Amalgam allergy T78.4

Author: Prof. Dr. med. Peter Altmeyer

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Last updated on: 29.10.2020

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Rare type IV allergy(see below) to the mercury contained in amalgam.

Clinical features
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Stomatitis, erosions, lichen planus mucosae, recurrent aphthous changes, urticarial exanthema (very rare). Not infrequently, an "amalgam allergy" is a sign of a somatoform disorder and thus requires a very differentiated approach.

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Medical history, epicutaneous test for mercury derivatives.

Epicutaneous tests with the various mercury compounds for the detection of a type IV allergy show variable, not always reproducible results. The epicutaneous test should be performed with standardized 1% mercury(II) amine chloride in petroleum jelly and 5% amalgam in petroleum jelly. Exposure for 24 or 48 hours and late readings (at least 72 hours) are required. Due to the wide range of morphological reaction possibilities, the test should only be carried out by experienced, dermatologically versed allergologists.

Allergic reactions to phenyl mercury borate or acetate or to other mercury compounds (e.g. thiomersal) are at best vague indications of the presence of an allergy to inorganic mercury.

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A positive epicutaneous test results in 3 requirements:
  • If there are no clinical symptoms, amalgam fillings can be left in place.
  • In case of clinical symptoms as well as temporal and topographical connection with an amalgam filling, fillings should be replaced, e.g. with ceramic or biogold fillings. Any further contact with mercury should be avoided.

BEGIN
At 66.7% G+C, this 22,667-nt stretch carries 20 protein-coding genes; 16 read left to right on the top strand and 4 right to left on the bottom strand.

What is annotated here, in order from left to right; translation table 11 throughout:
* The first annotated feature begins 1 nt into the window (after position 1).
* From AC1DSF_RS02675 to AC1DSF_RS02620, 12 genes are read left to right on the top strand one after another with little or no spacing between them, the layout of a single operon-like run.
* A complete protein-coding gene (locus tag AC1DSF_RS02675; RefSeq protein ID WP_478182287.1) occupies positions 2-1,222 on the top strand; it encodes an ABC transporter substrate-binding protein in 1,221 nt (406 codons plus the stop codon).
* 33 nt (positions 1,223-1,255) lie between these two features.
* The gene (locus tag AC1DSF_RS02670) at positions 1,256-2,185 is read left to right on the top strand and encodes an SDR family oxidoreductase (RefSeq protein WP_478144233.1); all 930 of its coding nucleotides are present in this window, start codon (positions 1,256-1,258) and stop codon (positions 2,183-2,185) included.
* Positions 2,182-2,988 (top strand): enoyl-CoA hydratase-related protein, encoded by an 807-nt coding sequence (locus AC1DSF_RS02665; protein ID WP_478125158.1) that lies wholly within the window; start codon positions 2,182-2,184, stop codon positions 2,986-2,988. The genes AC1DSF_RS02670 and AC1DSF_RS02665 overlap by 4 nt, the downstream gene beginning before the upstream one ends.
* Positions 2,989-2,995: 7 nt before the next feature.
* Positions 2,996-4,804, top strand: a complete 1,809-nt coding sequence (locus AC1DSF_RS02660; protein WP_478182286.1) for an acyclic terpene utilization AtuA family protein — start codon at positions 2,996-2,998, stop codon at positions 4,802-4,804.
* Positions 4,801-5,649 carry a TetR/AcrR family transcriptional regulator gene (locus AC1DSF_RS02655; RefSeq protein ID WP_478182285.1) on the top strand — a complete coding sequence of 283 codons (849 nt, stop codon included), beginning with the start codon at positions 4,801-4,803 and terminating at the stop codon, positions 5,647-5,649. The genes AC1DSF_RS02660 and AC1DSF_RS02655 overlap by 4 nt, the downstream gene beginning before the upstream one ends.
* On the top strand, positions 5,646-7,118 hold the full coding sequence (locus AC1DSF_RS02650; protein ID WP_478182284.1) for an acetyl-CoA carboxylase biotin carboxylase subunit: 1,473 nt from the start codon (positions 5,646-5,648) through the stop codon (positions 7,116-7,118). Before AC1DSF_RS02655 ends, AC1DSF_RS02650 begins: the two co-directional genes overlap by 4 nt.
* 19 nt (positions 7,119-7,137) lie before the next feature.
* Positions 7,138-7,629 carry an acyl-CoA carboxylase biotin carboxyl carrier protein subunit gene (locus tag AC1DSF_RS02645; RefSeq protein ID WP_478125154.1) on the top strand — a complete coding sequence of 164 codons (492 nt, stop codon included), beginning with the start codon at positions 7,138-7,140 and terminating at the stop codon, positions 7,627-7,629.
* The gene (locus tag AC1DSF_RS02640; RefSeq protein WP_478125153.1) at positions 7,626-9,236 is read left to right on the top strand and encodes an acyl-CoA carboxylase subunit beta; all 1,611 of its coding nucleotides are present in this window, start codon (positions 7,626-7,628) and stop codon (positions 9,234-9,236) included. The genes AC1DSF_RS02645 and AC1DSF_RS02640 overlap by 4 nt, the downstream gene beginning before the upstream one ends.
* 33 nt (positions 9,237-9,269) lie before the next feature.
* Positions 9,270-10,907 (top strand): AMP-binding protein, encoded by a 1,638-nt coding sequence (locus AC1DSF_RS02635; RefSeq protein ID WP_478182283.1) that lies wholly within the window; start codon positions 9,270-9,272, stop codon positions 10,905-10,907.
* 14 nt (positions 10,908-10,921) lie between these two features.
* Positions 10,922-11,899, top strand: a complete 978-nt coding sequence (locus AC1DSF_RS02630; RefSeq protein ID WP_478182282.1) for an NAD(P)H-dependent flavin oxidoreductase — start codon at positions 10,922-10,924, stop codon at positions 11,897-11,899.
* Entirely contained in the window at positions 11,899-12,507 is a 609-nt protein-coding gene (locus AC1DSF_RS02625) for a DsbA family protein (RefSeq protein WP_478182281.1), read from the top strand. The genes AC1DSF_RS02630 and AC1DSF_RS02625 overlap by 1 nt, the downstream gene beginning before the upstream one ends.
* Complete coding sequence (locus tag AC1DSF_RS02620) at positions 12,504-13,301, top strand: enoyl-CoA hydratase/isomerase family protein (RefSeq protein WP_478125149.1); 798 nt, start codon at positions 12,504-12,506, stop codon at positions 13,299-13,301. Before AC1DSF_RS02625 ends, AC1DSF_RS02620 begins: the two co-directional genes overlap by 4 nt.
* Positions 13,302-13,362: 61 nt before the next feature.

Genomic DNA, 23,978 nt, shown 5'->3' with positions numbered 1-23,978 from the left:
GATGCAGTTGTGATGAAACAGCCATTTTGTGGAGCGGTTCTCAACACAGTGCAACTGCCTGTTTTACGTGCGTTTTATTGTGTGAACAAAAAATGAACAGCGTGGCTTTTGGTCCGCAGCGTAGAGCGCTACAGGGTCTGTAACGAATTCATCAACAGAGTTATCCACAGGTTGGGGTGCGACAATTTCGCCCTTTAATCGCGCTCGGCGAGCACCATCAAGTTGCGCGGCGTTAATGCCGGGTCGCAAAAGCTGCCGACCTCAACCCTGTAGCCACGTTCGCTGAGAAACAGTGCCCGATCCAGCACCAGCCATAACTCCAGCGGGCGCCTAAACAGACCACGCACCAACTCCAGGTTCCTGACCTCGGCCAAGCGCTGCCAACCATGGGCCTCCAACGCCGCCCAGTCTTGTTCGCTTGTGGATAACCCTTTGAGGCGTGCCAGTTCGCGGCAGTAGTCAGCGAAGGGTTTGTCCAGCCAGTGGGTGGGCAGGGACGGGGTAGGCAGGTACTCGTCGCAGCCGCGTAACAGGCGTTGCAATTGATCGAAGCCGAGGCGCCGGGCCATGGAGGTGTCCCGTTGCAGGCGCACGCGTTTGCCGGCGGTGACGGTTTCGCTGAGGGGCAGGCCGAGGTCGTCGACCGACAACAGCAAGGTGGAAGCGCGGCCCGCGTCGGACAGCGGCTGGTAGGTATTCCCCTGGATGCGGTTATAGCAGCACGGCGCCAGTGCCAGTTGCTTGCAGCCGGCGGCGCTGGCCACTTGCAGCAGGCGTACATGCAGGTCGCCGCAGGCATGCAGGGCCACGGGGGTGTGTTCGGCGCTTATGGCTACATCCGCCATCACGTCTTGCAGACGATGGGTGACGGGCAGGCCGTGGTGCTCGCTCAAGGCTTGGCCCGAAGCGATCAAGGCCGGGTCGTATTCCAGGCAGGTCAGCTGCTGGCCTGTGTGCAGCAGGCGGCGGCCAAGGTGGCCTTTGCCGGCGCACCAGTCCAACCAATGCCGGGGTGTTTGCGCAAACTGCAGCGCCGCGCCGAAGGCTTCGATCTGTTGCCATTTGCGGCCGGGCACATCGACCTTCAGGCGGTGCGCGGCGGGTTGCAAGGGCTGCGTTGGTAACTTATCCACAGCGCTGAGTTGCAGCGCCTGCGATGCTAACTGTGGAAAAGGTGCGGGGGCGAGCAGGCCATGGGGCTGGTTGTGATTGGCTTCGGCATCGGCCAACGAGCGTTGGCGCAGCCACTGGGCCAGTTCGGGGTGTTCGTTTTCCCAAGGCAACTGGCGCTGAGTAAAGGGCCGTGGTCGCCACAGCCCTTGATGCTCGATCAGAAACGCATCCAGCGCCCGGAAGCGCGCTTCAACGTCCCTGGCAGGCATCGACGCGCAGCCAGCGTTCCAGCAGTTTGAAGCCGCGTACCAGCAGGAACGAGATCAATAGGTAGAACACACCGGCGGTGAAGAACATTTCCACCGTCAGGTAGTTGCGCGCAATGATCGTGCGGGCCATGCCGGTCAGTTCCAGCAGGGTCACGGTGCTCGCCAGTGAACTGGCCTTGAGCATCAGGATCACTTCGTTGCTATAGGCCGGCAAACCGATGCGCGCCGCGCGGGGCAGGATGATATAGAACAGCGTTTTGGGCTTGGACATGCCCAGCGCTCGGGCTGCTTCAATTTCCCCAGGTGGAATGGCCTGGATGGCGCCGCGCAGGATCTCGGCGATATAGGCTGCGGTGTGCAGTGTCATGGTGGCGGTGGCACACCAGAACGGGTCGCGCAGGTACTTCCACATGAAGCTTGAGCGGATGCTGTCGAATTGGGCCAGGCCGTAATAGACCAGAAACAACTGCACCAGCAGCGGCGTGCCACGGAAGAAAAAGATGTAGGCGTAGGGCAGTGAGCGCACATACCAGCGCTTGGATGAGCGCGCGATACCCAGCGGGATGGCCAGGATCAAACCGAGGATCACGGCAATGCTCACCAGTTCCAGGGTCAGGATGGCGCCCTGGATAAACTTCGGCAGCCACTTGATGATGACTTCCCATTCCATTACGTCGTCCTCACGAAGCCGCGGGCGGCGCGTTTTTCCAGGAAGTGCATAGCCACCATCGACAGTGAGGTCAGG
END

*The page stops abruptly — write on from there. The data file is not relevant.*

• As a precaution, amalgam should be avoided in any future cavity restoration.
"Amalgam drainage" (methods are controversial!) with selenium (e.g. selenase 1 tbl/day for at least 4 weeks), if necessary additional zinc and vitamin E preparations .

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Doctors are often confronted with the question of an allergy to amalgam in dental fillings. Mostly complex, elusive symptoms are expressed. They are often also made aware by a dentist or a "holistic" arguing dental technician of the possibility of material replacement as a solution to their health problems.

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  1. Bailer J et al (2003) Ill due to amalgam? 10 rules for managing the symptomatic patient. MMW progression Med 145: 34-38
  2. Dunsche A et al (2003) Lichenoid reactions of murine mucosa associated with amalgam. Br J Dermatol 148: 741-748
  3. Fuchs Th (1994) Statement of the DKG of DDG on amalgam allergy. dermatologist 45: 415
  4. Koch W (1995) Health risks of amalgam fillings from a dermatological and dental perspective. Z Dermatol 181: 6-15
  5. Lazarov A et al (2003) Contact orofacial granulomatosis caused by delayed hypersensitivity to gold and mercury. J Am Acad Dermatol 49: 1117-1120


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Last updated on: 29.10.2020